Musculoskeletal Injuries

ACL Tear/Rupture

“ACL” refers to the Anterior Cruciate Ligament within the knee joint. It is located behind the kneecap and acts to provide stability to the knee whilst moving and pivoting.  An ACL injury occurs when the femur (Thigh bone) moves forward in relation to the rest of the joint, causing the ACL to overstretch and tear.ACL injuries occur more often in non-contact accidents whereby the person is pivoting, decelerating or landing from a jump yet can also occur when someone or something falls onto the knee.

Although the occurrence of ACL injuries is vast, this often devastating injury is largely preventable with muscular and neuromuscular exercise training.

ACL Injury Treatment

Once the injury is established, the first (and often only) treatment strategy considered is surgical ACL repair. This involves repair of reconstructing the ACL with a graft to provide stability for the knee.With the incidence of surgical reconstructions and revisions (Secondary ACL surgeries) in Australia being amongst the highest in the world and lead studies finding no significant difference in reported outcomes between surgery and conservative (Exercise) treatment, it is high time for considering exercise as the first treatment strategy. This treatment involves gradual progression through evidence based flexibility, balance and strength exercises with an objective of returning to pre-injury function. This has been shown to not only successfully provide stability for the knee, but also allow reconnection of ACL tissue in some cases. It has also been repeatedly proven to improve surgical outcomes. Therefore if function is not achieved with conservative treatment it has increased your chances for success with surgical treatment, making for perfect pre-operative preparation and minimising recovery times.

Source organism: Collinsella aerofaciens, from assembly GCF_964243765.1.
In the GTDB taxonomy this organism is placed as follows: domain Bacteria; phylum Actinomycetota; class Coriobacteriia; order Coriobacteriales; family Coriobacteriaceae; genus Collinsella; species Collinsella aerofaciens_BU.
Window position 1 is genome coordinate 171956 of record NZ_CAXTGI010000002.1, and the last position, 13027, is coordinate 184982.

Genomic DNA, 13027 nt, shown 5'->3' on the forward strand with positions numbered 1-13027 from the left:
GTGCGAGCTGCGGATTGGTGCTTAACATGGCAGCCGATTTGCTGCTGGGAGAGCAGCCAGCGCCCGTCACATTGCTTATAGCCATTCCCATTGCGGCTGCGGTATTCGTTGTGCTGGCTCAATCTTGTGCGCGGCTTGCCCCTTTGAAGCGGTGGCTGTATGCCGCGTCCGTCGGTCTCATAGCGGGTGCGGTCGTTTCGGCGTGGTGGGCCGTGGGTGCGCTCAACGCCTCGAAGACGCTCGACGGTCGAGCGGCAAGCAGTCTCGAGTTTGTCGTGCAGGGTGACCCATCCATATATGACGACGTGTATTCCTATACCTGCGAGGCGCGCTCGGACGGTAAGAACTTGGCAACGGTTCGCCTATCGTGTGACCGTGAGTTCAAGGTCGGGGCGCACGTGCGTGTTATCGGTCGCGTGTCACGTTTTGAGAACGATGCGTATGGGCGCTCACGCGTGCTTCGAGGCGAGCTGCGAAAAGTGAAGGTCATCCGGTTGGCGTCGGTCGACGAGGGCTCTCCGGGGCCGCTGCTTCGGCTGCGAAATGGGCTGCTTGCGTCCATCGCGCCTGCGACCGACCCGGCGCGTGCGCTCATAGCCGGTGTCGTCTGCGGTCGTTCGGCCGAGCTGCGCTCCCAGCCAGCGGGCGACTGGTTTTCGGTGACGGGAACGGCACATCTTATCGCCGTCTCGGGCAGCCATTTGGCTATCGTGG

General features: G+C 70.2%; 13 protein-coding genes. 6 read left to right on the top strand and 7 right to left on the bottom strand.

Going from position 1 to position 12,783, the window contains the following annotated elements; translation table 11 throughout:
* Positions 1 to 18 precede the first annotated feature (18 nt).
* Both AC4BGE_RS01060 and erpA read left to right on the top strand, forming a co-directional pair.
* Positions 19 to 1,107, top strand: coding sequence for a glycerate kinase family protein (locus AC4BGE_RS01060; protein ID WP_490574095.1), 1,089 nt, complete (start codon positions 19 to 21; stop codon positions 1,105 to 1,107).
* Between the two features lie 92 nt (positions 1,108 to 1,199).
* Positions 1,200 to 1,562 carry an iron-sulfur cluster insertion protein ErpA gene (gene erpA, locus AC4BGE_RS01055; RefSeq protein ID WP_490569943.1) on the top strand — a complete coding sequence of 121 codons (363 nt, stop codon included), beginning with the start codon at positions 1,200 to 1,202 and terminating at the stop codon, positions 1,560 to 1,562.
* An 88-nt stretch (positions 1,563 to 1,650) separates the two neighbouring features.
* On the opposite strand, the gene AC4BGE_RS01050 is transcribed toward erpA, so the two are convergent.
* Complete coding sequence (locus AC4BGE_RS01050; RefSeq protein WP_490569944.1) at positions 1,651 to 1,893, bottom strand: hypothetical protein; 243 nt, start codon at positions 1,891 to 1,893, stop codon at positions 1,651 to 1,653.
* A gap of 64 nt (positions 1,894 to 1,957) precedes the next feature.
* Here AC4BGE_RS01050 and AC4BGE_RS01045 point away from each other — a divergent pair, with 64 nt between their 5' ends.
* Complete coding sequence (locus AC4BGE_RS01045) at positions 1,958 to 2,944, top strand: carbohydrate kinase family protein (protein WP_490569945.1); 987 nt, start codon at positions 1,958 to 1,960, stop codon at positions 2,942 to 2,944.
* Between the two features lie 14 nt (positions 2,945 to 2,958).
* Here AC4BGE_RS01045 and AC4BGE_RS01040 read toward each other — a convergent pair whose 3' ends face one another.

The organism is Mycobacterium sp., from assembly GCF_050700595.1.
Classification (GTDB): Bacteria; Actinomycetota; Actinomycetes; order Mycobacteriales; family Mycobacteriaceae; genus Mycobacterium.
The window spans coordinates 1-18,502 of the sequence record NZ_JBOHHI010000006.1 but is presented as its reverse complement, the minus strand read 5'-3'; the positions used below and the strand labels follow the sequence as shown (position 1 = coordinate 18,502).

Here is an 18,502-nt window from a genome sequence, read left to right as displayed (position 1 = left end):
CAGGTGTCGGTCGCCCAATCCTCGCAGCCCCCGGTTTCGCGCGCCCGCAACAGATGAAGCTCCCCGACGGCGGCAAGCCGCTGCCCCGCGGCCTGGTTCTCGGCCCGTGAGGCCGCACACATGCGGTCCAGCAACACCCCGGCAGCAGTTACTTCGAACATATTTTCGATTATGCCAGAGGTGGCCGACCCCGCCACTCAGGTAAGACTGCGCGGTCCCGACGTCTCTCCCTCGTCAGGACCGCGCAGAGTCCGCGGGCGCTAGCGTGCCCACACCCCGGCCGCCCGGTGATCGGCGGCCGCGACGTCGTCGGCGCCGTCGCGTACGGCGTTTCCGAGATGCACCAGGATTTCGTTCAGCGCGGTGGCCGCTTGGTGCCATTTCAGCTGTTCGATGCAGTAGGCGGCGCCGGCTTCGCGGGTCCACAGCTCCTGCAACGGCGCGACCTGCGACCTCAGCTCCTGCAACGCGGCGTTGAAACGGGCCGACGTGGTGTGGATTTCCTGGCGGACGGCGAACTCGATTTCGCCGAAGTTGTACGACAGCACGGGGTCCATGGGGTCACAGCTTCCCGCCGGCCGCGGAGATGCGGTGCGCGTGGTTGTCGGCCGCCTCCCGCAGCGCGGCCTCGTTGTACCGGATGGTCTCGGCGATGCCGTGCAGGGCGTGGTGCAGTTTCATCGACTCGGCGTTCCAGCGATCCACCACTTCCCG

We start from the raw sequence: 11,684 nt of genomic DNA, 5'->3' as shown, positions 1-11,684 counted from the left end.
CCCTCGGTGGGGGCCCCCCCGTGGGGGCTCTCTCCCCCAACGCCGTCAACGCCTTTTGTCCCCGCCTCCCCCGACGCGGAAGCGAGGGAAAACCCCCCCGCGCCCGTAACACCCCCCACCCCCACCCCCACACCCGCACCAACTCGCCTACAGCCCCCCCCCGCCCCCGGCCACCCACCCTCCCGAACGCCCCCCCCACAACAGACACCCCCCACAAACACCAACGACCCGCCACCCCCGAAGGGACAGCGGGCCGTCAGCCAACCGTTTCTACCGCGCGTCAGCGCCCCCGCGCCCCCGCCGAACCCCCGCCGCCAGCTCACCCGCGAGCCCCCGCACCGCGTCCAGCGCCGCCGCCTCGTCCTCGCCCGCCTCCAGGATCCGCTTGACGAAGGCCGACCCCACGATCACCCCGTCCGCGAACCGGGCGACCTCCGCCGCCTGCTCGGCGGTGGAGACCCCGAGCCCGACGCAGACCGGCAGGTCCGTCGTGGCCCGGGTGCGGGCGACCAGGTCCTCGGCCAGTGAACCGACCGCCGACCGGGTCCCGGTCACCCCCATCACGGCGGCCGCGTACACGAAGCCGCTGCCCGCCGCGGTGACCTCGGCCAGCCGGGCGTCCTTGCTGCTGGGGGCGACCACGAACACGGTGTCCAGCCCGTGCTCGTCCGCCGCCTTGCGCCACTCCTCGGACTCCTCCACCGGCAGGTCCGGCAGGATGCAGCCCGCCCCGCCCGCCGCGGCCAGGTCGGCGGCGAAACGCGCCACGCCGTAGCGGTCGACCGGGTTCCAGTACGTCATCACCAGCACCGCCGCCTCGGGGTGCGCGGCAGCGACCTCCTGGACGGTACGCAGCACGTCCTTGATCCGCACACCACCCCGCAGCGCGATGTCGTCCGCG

Medial Epicondylitis (Golfer’s Elbow)

Medial Epicondylitis (often referred to as “Golfers elbow”) is a common overuse injury of the forearm soft tissue causing pain, discomfort and/or inflammation on the medial (inside) of the elbow and forearm.

Medial Epicondylitis is characterised as an overuse injury rather than an impact condition. Continuous movement (specifically gripping and rotation) of the forearm can cause microscopic tears in the tissue leading to inflammation and pain. Although it has earned its colloquial title from the sport this injury is not limited to Golfer’s, In fact 95% of individuals who are diagnosed with medial epicondylitis haven’t ever picked up a club.

Symptoms of Medial Epicondylitis include:
– Pain or swelling on the inside of elbow and wrist
– Pain when grasping or gripping objects
– Stiffness/soreness when straightening your arm
– Pain when rotating the forearm or wrist
Symptoms can be acute or have a delayed onset and range from mild discomfort to pain and avoidance of function if not treated correctly.

Golfer’s Elbow Treatment

Practical treatments of medial epicondylitis include range of motion and strengthening protocols for the wrist and forearm extensors (particularly for the extensor carpi radialis brevis). Current research indicates that progressive, incremental strengthening regimes are an effective treatment tool for increasing pain free function and mitigating the progression of the condition.